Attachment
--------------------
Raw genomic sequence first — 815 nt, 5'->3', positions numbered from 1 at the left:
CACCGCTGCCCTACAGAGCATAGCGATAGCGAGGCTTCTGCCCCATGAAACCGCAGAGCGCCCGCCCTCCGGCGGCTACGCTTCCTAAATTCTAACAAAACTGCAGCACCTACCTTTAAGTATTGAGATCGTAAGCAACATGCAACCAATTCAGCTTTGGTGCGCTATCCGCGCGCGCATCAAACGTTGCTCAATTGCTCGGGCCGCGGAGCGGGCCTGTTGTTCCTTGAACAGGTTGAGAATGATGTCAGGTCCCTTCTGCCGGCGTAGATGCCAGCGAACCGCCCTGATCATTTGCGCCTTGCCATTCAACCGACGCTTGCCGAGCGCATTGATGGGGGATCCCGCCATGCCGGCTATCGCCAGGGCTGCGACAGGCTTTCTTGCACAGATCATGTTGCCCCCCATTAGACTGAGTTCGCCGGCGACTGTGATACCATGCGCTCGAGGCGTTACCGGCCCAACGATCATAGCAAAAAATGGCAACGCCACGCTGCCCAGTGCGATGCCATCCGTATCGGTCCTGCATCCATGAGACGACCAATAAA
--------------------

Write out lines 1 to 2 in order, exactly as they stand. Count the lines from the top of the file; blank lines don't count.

Raw genomic sequence first — 815 nt, 5'->3', positions numbered from 1 at the left:
CACCGCTGCCCTACAGAGCATAGCGATAGCGAGGCTTCTGCCCCATGAAACCGCAGAGCGCCCGCCCTCCGGCGGCTACGCTTCCTAAATTCTAACAAAACTGCAGCACCTACCTTTAAGTATTGAGATCGTAAGCAACATGCAACCAATTCAGCTTTGGTGCGCTATCCGCGCGCGCATCAAACGTTGCTCAATTGCTCGGGCCGCGGAGCGGGCCTGTTGTTCCTTGAACAGGTTGAGAATGATGTCAGGTCCCTTCTGCCGGCGTAGATGCCAGCGAACCGCCCTGATCATTTGCGCCTTGCCATTCAACCGACGCTTGCCGAGCGCATTGATGGGGGATCCCGCCATGCCGGCTATCGCCAGGGCTGCGACAGGCTTTCTTGCACAGATCATGTTGCCCCCCATTAGACTGAGTTCGCCGGCGACTGTGATACCATGCGCTCGAGGCGTTACCGGCCCAACGATCATAGCAAAAAATGGCAACGCCACGCTGCCCAGTGCGATGCCATCCGTATCGGTCCTGCATCCATGAGACGACCAATAAA